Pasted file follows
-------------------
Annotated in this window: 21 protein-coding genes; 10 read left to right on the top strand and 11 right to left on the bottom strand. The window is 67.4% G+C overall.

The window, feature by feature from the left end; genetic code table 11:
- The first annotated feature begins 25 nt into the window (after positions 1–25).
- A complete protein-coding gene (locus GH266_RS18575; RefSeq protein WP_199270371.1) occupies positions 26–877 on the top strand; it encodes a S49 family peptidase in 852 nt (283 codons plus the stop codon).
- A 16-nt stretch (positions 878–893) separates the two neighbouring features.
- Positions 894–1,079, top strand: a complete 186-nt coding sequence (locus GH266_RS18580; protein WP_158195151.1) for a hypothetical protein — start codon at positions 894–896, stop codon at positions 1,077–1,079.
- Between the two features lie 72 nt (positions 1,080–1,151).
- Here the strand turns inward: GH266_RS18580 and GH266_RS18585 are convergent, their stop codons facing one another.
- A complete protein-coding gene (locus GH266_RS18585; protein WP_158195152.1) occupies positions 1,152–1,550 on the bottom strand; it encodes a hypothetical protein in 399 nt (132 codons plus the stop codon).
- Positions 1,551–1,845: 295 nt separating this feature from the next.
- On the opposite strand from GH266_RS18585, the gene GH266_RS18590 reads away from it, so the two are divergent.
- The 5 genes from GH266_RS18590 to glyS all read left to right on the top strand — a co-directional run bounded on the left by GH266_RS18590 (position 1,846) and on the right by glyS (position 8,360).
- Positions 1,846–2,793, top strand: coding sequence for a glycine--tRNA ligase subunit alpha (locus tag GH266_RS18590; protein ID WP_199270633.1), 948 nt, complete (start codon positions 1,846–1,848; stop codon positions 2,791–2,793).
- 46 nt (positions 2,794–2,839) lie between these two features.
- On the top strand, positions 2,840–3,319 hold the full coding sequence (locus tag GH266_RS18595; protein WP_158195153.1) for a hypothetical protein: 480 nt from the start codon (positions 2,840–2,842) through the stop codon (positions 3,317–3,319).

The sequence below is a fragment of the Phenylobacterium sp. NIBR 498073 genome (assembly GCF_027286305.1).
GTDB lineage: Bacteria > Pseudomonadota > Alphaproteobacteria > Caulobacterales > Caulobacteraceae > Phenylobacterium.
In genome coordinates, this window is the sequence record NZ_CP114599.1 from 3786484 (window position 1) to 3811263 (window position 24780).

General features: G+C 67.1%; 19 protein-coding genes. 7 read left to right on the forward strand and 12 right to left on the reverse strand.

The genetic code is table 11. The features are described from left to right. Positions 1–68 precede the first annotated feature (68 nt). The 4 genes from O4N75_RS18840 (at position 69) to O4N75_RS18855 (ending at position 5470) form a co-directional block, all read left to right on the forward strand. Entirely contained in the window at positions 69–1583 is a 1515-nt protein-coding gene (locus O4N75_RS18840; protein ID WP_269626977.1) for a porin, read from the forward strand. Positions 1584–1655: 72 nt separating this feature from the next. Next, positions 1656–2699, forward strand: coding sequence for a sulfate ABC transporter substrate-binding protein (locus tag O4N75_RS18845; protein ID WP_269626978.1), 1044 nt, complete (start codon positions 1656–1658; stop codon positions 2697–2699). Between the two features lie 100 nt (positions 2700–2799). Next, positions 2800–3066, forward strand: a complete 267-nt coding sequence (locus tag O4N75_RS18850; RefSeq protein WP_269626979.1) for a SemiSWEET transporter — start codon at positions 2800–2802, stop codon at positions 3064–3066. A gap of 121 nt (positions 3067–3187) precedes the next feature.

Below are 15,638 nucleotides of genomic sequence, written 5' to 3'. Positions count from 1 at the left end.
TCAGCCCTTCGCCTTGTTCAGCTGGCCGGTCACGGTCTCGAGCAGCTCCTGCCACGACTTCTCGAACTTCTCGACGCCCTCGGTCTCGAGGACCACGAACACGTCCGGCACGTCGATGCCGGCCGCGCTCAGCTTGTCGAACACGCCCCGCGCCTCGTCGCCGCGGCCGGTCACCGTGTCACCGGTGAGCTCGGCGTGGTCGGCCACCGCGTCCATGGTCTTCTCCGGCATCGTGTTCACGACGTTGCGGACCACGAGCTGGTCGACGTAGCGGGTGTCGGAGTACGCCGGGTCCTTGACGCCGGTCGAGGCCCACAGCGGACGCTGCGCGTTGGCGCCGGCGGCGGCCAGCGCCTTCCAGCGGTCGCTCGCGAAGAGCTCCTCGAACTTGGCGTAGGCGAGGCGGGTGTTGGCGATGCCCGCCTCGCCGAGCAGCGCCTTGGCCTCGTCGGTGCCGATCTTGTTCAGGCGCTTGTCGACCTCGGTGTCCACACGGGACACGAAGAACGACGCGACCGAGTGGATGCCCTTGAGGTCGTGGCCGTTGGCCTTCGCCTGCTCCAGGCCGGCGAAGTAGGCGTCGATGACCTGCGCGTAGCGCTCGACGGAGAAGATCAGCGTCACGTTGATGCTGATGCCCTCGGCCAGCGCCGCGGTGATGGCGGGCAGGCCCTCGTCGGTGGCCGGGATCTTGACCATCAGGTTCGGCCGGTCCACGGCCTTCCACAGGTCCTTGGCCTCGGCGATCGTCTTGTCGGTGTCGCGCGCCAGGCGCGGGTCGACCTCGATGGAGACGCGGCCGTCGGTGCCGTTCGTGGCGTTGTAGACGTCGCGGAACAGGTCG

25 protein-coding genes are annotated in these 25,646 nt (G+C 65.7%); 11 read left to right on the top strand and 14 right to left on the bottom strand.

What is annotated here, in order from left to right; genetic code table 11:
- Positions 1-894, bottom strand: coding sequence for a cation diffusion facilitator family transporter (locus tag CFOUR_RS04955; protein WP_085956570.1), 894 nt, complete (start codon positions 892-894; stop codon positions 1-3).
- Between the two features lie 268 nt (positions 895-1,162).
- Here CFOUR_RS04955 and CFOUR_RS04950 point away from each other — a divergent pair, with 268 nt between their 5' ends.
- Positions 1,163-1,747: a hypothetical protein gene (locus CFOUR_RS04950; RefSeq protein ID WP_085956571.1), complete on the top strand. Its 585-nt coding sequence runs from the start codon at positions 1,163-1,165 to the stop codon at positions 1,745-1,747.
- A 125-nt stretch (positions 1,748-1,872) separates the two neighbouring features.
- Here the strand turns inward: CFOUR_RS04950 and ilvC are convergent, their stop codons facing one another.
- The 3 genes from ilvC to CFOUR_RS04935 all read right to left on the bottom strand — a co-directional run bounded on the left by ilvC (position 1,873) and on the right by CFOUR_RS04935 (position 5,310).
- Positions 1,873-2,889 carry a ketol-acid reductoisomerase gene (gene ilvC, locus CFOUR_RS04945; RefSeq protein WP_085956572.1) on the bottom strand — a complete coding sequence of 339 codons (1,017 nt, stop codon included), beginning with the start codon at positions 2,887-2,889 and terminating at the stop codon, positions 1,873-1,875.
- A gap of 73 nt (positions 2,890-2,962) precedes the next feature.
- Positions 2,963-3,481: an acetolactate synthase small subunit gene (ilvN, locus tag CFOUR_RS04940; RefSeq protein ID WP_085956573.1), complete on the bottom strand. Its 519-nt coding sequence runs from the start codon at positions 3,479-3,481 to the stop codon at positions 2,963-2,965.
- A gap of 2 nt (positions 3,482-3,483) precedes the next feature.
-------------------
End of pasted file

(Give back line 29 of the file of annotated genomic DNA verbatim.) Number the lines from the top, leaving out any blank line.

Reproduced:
- A 125-nt stretch (positions 1,748-1,872) separates the two neighbouring features.